"NARCAN® is a potentially lifesaving medication designed to help reverse the effects of an opioid overdose in minutes. Since most opioid overdoses occur in the home and are most often witnessed, having a NARCAN® rescue kit nearby can make all the difference.
If someone you know takes opioids or prescription opioids, such as oxycodone or hydrocodone for pain, be prepared for a possible life-threatening opioid overdose emergency." From Opioid Overdose Treatment - NARCAN® (naloxone HCl) Nasal Spray
Narcan in Texas. Texas — NEXT Distro
Instructions for Use: NARCAN_USPI_Aug2020_A1135.pdf
"Step 1. Lay the person on their back to receive a dose of NARCAN Nasal Spray.
Step 2. Remove NARCAN Nasal Spray from the box. Peel back the tab with the circle to open the NARCAN Nasal Spray.
Step 3. Hold the NARCAN Nasal Spray with your thumb on the bottom of the red plunger and your first and middle fingers on either side of the nozzle.
Step 4. Tilt the person’s head back and provide support under the neck with your hand. Gently insert the tip of the nozzle into one nostril until your fingers on either side of the nozzle are against the bottom of the person’s nose.
Step 5. Press the red plunger firmly to give the dose of NARCAN Nasal Spray.
Step 6. Remove the NARCAN Nasal Spray from the nostril after giving the dose.
Step 7. Get emergency medical help right away.
Move the person on their side (recovery position) after giving NARCAN Nasal Spray.
Watch the person closely.
If the person does not respond by waking up, to voice or touch, or breathing normally another dose may be given. NARCAN Nasal Spray may be dosed every 2 to 3 minutes, if available.
Repeat Steps 2 through 6 using a new NARCAN Nasal Spray to give another dose in the other nostril. If additional NARCAN Nasal Sprays are available, Steps 2 through 6 may be repeated every 2 to 3 minutes until the person responds or emergency medical help is received.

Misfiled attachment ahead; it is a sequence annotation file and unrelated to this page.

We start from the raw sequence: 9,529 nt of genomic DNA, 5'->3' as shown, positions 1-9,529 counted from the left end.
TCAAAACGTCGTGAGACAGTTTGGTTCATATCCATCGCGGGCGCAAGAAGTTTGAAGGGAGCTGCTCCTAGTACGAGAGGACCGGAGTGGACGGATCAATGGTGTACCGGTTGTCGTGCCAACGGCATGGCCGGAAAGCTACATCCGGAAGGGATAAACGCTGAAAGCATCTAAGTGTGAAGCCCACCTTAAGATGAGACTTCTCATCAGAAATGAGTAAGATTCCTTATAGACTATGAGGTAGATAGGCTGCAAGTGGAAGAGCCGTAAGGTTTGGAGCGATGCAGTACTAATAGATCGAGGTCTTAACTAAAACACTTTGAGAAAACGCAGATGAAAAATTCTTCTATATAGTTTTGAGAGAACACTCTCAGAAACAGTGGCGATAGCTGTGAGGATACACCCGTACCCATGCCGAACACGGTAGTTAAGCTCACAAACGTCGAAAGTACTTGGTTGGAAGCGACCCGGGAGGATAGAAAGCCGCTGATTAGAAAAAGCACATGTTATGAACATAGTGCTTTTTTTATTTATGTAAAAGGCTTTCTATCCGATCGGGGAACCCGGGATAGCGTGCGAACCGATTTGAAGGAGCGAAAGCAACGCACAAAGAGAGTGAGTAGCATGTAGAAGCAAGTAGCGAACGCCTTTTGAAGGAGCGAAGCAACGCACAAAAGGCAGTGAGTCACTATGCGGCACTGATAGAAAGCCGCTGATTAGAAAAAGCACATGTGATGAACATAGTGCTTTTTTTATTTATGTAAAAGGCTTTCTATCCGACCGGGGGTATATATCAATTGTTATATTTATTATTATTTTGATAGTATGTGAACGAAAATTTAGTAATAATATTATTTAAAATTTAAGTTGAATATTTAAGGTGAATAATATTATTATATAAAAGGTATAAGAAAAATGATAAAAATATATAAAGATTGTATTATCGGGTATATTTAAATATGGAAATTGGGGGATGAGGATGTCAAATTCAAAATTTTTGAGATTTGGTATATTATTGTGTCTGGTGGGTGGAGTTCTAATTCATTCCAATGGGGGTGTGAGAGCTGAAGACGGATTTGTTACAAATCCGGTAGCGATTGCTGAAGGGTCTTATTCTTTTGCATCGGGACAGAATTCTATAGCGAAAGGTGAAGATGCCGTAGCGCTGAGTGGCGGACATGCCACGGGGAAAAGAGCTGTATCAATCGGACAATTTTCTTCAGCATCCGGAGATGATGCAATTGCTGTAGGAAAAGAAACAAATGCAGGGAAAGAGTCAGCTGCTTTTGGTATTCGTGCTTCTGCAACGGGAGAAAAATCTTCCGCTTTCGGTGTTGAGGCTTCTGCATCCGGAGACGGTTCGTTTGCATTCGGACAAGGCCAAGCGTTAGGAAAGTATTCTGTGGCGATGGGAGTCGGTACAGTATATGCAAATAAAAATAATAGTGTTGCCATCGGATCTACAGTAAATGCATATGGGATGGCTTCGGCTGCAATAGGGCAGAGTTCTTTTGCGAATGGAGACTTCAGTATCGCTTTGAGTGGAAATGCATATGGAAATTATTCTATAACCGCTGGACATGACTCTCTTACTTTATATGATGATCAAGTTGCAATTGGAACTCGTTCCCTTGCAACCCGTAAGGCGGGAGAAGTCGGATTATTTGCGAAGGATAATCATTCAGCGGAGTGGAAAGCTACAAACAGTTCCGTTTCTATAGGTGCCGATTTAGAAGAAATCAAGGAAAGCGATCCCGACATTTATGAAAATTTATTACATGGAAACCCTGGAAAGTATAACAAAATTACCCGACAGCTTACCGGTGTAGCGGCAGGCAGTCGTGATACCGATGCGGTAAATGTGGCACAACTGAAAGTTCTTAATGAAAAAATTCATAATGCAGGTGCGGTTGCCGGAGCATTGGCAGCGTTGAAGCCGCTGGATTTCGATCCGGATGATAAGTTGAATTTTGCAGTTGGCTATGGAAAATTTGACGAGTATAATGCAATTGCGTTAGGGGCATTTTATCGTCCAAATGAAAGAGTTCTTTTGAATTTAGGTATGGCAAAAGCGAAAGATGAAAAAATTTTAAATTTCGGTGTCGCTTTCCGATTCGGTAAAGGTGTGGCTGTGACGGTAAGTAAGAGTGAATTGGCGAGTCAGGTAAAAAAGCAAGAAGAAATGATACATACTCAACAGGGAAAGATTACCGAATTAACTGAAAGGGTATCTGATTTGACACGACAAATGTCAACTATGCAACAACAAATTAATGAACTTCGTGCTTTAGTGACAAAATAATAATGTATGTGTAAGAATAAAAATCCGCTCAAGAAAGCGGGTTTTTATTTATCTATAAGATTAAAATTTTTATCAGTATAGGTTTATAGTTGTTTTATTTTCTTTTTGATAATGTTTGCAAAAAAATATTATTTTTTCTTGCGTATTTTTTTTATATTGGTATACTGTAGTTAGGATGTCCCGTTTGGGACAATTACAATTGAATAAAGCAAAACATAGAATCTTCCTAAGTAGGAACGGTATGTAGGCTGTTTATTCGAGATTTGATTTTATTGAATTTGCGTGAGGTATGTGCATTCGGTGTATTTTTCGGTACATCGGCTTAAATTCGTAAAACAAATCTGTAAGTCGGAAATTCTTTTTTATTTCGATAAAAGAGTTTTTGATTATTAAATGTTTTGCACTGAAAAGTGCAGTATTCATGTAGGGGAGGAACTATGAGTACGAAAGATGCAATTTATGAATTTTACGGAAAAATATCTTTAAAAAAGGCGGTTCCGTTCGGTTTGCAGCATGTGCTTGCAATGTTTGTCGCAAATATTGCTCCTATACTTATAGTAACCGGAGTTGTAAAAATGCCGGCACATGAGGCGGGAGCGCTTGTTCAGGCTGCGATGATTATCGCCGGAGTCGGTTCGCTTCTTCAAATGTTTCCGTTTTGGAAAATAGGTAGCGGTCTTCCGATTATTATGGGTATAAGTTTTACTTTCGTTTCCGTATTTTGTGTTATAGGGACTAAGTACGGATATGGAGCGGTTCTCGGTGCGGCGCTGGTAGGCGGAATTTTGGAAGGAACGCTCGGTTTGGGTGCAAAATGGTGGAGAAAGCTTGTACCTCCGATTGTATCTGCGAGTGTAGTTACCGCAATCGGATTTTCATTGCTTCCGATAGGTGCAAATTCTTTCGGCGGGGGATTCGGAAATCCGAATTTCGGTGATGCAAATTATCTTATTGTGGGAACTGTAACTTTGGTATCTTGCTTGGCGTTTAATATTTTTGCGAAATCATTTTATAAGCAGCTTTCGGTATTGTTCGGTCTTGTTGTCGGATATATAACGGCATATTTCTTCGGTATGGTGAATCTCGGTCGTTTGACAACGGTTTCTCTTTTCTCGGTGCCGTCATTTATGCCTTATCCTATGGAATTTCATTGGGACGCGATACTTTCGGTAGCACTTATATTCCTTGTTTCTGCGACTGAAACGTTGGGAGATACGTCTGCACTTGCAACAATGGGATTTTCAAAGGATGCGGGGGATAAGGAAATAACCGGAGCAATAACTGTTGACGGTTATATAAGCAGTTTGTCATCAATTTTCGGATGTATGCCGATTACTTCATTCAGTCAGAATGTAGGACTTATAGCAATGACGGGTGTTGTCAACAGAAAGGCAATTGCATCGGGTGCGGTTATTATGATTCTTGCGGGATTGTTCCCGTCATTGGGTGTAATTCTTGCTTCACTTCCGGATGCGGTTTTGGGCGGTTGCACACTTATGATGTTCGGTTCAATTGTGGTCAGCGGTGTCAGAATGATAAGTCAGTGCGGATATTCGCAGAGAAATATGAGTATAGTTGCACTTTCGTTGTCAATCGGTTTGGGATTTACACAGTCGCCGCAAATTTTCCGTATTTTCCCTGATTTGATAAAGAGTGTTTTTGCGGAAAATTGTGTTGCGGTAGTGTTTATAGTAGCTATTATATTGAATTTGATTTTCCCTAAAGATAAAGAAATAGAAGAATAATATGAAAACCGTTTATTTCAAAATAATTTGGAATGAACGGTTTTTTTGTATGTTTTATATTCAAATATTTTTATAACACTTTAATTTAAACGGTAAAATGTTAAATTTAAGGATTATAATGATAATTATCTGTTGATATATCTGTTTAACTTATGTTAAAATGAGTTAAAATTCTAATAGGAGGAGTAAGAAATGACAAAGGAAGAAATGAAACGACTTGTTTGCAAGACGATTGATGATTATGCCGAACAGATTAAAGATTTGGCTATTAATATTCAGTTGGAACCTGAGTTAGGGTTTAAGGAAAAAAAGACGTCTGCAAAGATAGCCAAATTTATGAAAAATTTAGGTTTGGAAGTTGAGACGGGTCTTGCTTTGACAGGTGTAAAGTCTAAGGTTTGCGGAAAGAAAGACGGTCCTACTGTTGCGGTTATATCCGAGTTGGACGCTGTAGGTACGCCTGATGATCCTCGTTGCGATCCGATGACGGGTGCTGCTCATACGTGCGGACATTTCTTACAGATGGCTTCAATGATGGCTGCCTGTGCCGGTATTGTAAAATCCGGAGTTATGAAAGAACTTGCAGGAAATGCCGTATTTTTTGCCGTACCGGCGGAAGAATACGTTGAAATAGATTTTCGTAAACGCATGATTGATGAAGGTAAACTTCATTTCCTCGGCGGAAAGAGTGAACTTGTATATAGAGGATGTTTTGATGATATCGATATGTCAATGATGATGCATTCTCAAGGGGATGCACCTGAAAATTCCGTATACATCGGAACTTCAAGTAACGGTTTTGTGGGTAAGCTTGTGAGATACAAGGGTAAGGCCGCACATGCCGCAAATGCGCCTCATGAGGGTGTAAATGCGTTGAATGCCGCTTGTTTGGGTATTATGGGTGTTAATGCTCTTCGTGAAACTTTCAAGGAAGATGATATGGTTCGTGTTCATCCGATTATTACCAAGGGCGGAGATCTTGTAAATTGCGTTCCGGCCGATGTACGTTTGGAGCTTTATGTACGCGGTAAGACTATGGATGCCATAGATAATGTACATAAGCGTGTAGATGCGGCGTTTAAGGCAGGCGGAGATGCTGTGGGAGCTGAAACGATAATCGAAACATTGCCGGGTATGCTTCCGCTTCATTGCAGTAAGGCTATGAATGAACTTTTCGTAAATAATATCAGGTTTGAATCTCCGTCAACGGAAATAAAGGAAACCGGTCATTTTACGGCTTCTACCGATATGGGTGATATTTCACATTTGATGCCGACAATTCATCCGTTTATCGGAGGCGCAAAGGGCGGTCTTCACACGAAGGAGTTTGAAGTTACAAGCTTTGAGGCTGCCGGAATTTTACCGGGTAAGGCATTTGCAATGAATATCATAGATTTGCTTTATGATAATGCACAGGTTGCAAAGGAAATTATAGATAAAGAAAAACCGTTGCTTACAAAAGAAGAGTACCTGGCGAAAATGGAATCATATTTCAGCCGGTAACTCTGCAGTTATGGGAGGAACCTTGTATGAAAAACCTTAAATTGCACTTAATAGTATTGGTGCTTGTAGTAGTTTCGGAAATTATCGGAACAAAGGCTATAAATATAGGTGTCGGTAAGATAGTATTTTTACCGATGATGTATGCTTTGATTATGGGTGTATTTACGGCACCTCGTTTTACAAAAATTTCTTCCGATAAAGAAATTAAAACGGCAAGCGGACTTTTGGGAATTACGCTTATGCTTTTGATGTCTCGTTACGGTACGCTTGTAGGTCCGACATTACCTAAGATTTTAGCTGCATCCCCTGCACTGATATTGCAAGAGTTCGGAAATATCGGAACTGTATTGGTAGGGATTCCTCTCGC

Step 8. Put the used NARCAN Nasal Spray back into its box.
Step 9. Throw away (dispose of) the used NARCAN Nasal Spray in a place that is away from children. "
Discuss Naloxone When Getting a Prescription for Opioids
“Naloxone should be available to anyone taking opioids and to anyone who may be around people who are taking opioids,” Sokolowska said. “This medicine is safe and very effective. It is also important to know that naloxone is not addictive.”
Naloxone Will Not Harm Someone Who Does Not Have Opioids in Their System
“Don’t hesitate to administer naloxone in an emergency even if you’re not sure if the person is experiencing an opioid overdose,” Sokolowska said. “Giving someone naloxone won’t hurt them, but it could help them and save their life.”
“When those opiates are absorbed by the brain, it depresses the respiratory drive. That’s what causes the cardiac arrest. That’s what kills people in opioid overdoses, they’ve stopped breathing,” King said. “Most important is for us to oxygenate them and get their oxygen levels back up. We’re going to check a pulse. If we need to start CPR, we’re going to start CPR from there. Then we’ll move on to Narcan.”
Narcan is used if the patient’s breathing becomes slower or abnormal. Sometimes multiple doses must be given, as in a recent case in Lawrence, Kansas, where a woman received seven applications of Narcan. That happens when Narcan wears off before the opioid that was taken does.
“What that (Narcan) will do is it doesn’t take the opiate out of the body. All it does is it stops the brain from recognizing it momentarily,” King said. “A lot of the big problems we’re seeing is the Narcan will wear off before the opiate will. If you hit somebody with Narcan and they wake up, that drug is still in their system, so they can re-overdose if that Narcan wears off before that opiate does.”
“We don’t want CPR delayed to get Narcan. We don’t want respirations delayed for Narcan. Narcan is a great tool, but it’s not going to work if that heart isn’t pumping anyway,” King said. “Learning that hands-only CPR is the most impactful way you can potentially save somebody’s life.”